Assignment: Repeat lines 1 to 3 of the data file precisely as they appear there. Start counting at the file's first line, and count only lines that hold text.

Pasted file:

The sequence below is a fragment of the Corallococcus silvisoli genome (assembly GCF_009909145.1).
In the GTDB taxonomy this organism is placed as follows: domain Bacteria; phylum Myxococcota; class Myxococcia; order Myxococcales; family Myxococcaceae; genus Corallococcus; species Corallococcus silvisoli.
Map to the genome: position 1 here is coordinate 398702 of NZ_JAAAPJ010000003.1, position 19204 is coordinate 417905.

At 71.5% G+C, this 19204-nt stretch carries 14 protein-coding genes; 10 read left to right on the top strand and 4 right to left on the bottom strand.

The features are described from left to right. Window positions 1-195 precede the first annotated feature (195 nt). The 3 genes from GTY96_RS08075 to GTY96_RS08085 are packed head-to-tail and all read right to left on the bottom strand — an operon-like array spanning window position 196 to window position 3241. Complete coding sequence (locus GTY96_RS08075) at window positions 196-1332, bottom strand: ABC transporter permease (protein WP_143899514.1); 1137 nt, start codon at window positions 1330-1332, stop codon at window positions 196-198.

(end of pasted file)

The sequence below is a fragment of the Corallococcus silvisoli genome (assembly GCF_009909145.1).
In the GTDB taxonomy this organism is placed as follows: domain Bacteria; phylum Myxococcota; class Myxococcia; order Myxococcales; family Myxococcaceae; genus Corallococcus; species Corallococcus silvisoli.
Map to the genome: position 1 here is coordinate 398702 of NZ_JAAAPJ010000003.1, position 19204 is coordinate 417905.